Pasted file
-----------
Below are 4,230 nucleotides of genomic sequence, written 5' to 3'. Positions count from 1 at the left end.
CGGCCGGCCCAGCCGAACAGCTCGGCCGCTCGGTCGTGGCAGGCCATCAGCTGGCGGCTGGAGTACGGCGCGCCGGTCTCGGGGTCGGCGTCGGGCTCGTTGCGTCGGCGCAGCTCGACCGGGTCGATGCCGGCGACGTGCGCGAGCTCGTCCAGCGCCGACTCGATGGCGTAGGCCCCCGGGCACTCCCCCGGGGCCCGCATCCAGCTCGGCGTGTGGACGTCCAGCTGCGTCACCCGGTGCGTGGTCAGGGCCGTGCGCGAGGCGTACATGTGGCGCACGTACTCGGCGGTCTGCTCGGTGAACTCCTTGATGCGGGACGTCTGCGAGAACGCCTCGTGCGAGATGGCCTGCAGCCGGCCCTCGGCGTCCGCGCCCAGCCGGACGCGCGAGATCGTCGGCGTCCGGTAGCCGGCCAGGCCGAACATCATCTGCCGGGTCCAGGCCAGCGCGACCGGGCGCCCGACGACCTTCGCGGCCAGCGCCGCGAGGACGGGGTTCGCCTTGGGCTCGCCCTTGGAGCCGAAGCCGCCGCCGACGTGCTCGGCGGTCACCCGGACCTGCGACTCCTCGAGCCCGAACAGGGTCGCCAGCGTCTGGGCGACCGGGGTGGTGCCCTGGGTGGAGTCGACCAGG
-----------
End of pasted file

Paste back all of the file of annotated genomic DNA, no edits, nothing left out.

Below are 4,230 nucleotides of genomic sequence, written 5' to 3'. Positions count from 1 at the left end.
CGGCCGGCCCAGCCGAACAGCTCGGCCGCTCGGTCGTGGCAGGCCATCAGCTGGCGGCTGGAGTACGGCGCGCCGGTCTCGGGGTCGGCGTCGGGCTCGTTGCGTCGGCGCAGCTCGACCGGGTCGATGCCGGCGACGTGCGCGAGCTCGTCCAGCGCCGACTCGATGGCGTAGGCCCCCGGGCACTCCCCCGGGGCCCGCATCCAGCTCGGCGTGTGGACGTCCAGCTGCGTCACCCGGTGCGTGGTCAGGGCCGTGCGCGAGGCGTACATGTGGCGCACGTACTCGGCGGTCTGCTCGGTGAACTCCTTGATGCGGGACGTCTGCGAGAACGCCTCGTGCGAGATGGCCTGCAGCCGGCCCTCGGCGTCCGCGCCCAGCCGGACGCGCGAGATCGTCGGCGTCCGGTAGCCGGCCAGGCCGAACATCATCTGCCGGGTCCAGGCCAGCGCGACCGGGCGCCCGACGACCTTCGCGGCCAGCGCCGCGAGGACGGGGTTCGCCTTGGGCTCGCCCTTGGAGCCGAAGCCGCCGCCGACGTGCTCGGCGGTCACCCGGACCTGCGACTCCTCGAGCCCGAACAGGGTCGCCAGCGTCTGGGCGACCGGGGTGGTGCCCTGGGTGGAGTCGACCAGG